UMZAMOWETHU, OYSTER BAY – ABOUT 1,000 pupils, their parents and teachers flocked to the Umzamowethu Community Hall on Heritage Day to meet US astronaut Dr Donald Thomas and listen to him speak of how – despite his humble beginnings – he became an intrepid space traveller.
Thomas was visiting the community on invitation of the Kouga Wind Farm, as part of the Eastern Cape leg of his tour which started in Cape Town earlier this month (September 16). After visiting pupils in Port Elizabeth on Tuesday, he wrapped his tour on Wednesday (September 26) in Grahamstown.
The talk formed part of Kouga Wind Farm’s sustainable development drive in the communities within its geographic footprint, with education being a key area of investment. Among the wind farm’s many other community upliftment programmes is a R4-million custom-built library and IT centre launching later this year.
Addressing the pupils, Thomas detailed the many obstacles he overcame, including growing up in an impoverished home without a dad and, on many occasions, even without food on the table. He had to work hard to earn scholarships for university in order to land the education he needed to become an astronaut, he told pupils.
“Never let anyone tell you that you can’t do something,” he told the star-struck youngsters, stressing the importance of never giving up on one’s dreams and that hard work really does pay off in the end.
“You should be willing to work hard towards your dreams and not be deterred by those that tell you it can’t be done,” he said.
Thomas also described what it was like to fly in a space shuttle and answered questions from pupils which included how he managed to eat, sleep and even use the toilet in outer space.
During his 20-year tenure with NASA, which included four historic shuttle missions, Thomas logged over 1,000 hours of adventure in space and completed 692 orbits of the earth. His inaugural mission aboard the STS-65 Columbia in July 1994 set a new flight duration record for the US space shuttle programme, with 236 orbits of the earth and 6.1-million miles travelled.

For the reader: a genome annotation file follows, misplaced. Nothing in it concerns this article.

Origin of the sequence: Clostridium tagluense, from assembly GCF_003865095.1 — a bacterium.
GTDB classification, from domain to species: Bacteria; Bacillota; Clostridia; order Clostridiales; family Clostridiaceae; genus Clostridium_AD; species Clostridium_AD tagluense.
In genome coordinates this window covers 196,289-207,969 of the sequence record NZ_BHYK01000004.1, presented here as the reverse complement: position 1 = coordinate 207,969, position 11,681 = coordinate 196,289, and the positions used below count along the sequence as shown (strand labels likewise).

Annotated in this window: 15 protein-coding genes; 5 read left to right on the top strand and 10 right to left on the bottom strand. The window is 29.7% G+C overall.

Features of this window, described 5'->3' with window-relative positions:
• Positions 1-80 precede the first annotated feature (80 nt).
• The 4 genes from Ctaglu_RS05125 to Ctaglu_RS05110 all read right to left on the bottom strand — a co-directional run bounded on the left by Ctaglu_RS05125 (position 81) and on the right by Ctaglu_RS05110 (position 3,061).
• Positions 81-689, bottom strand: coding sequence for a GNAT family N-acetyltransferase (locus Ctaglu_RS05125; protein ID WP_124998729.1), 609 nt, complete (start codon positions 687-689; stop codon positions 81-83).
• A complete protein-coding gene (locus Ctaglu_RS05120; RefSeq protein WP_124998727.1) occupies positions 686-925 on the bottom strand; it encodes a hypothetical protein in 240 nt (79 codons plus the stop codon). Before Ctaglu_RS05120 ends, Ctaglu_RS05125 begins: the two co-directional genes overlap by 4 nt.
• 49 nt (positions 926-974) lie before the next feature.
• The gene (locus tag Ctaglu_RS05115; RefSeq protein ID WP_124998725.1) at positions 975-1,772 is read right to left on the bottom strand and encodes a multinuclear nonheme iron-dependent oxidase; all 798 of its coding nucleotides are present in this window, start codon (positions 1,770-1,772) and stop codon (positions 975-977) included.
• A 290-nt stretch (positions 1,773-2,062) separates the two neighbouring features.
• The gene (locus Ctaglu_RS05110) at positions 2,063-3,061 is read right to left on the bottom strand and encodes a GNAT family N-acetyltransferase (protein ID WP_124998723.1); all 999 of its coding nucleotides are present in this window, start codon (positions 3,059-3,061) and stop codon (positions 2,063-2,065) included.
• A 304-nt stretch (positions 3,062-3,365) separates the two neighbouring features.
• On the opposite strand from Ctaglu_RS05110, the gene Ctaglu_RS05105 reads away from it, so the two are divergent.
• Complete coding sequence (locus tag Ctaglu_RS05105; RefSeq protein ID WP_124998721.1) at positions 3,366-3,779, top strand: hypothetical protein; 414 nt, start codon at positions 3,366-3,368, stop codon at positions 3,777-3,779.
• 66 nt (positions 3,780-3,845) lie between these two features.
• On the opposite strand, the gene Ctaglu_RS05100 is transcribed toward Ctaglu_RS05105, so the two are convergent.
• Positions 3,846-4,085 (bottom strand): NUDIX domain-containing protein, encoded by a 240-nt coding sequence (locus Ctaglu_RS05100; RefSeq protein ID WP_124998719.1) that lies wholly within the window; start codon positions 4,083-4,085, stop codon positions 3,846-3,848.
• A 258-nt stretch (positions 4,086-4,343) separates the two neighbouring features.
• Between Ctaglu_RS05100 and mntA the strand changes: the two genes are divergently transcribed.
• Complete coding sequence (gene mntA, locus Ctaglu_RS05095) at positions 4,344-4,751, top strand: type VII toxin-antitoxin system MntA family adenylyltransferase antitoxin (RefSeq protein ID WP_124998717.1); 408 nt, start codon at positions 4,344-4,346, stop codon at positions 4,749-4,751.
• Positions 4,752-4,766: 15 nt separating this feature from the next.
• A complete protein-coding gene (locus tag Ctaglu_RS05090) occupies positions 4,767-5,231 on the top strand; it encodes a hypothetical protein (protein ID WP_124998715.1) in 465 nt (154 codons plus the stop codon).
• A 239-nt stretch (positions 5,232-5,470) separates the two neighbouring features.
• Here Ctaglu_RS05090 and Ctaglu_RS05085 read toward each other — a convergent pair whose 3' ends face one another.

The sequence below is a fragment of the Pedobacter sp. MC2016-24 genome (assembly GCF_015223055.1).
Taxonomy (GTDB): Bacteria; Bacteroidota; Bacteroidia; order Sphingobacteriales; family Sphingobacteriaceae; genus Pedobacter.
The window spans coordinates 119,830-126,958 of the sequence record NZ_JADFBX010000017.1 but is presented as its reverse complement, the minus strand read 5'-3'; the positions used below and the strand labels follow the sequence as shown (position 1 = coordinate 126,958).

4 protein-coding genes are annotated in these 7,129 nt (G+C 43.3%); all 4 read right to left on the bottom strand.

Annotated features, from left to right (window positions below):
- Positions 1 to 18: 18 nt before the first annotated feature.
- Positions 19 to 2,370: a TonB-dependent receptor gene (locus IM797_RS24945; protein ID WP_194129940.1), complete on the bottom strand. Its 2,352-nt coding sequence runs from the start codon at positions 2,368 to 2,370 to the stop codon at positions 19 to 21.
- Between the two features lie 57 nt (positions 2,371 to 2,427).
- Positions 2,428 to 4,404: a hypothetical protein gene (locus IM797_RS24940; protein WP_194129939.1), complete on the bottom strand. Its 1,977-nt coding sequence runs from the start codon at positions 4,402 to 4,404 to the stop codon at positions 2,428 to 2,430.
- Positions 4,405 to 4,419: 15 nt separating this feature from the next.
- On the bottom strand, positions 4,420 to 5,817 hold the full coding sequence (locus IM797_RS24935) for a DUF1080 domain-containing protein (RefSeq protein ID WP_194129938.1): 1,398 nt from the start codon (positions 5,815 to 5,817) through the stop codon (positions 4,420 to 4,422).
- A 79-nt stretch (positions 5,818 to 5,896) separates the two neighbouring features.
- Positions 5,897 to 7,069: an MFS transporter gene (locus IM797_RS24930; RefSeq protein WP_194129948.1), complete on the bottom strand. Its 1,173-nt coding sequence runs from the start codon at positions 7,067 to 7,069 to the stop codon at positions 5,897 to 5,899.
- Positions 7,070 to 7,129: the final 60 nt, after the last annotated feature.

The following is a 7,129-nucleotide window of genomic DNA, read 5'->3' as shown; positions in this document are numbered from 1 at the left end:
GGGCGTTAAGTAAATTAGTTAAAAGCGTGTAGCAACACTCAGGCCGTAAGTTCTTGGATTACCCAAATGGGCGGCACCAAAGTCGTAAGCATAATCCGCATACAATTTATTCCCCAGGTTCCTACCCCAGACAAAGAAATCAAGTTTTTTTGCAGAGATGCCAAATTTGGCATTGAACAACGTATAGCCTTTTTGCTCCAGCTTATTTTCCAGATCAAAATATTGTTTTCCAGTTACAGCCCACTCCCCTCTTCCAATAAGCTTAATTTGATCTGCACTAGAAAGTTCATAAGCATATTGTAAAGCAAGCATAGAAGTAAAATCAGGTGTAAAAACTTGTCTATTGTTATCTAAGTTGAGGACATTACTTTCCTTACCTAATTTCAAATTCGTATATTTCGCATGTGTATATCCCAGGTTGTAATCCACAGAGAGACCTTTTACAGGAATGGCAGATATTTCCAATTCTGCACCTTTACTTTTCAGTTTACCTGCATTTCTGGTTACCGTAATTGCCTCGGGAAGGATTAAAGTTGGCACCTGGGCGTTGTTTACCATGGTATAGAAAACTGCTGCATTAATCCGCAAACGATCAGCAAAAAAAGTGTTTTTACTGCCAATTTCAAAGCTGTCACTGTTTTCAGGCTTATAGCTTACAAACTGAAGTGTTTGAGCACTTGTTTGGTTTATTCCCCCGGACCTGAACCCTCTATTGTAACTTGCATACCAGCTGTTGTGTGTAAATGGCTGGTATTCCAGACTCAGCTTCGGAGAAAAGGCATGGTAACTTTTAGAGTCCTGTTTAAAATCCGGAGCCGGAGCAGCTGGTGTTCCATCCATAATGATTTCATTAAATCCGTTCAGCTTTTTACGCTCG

“Everyone was silent throughout the whole presentation and asked excellent questions,” said Steve Sherman, head of non-profit organisation Living Maths which organises talks aimed at exciting youngsters about maths and science.
Thomas was overwhelmed by the reception he received by the Kouga community, said Sherman.
“The pupils sang some songs for [Thomas] and were respectful and warm. These talks give disadvantaged youngsters an opportunity to get up close and personal with a real scientist, without having to travel to a big city,” he said.
Other questions posed to Thomas included: Is there life out there? Have astronauts died on missions? What do you eat and drink in space? What qualifications are needed to be an astronaut? How many satellites are in the atmosphere? What speed do you travel at in space?
“We wanted to show the community that gems can come from unexpected areas like Oyster Bay,” said Kouga Wind Farm’s community liaison officer, Trevor Arosi. “Kouga Wind Farm funded this talk to bring testimonies and motivation to children in our community and to impress on them the need to take their studies seriously.”
According to Arosi, the event attracted over 800 pupils from nine in schools in the Kouga area. Also in attendance were teachers, departmental officials, parents and the general public.